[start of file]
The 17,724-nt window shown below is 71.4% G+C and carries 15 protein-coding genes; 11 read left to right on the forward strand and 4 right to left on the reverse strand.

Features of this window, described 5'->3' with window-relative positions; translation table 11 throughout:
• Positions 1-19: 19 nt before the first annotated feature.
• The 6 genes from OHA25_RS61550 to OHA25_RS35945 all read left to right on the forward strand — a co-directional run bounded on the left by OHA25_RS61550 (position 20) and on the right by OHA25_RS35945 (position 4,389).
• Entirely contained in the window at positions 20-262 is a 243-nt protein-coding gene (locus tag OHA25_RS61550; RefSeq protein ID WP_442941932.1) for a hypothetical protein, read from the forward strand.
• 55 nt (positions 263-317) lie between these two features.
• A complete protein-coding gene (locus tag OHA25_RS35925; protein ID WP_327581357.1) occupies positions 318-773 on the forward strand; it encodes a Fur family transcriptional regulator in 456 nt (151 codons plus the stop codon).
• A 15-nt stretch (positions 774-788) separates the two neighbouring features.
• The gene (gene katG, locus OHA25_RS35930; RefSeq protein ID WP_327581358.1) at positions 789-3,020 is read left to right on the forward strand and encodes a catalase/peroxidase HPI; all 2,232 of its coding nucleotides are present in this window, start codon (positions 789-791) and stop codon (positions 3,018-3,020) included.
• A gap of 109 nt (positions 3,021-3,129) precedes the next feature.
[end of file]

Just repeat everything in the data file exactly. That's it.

The 17,724-nt window shown below is 71.4% G+C and carries 15 protein-coding genes; 11 read left to right on the forward strand and 4 right to left on the reverse strand.

Features of this window, described 5'->3' with window-relative positions; translation table 11 throughout:
• Positions 1-19: 19 nt before the first annotated feature.
• The 6 genes from OHA25_RS61550 to OHA25_RS35945 all read left to right on the forward strand — a co-directional run bounded on the left by OHA25_RS61550 (position 20) and on the right by OHA25_RS35945 (position 4,389).
• Entirely contained in the window at positions 20-262 is a 243-nt protein-coding gene (locus tag OHA25_RS61550; RefSeq protein ID WP_442941932.1) for a hypothetical protein, read from the forward strand.
• 55 nt (positions 263-317) lie between these two features.
• A complete protein-coding gene (locus tag OHA25_RS35925; protein ID WP_327581357.1) occupies positions 318-773 on the forward strand; it encodes a Fur family transcriptional regulator in 456 nt (151 codons plus the stop codon).
• A 15-nt stretch (positions 774-788) separates the two neighbouring features.
• The gene (gene katG, locus OHA25_RS35930; RefSeq protein ID WP_327581358.1) at positions 789-3,020 is read left to right on the forward strand and encodes a catalase/peroxidase HPI; all 2,232 of its coding nucleotides are present in this window, start codon (positions 789-791) and stop codon (positions 3,018-3,020) included.
• A gap of 109 nt (positions 3,021-3,129) precedes the next feature.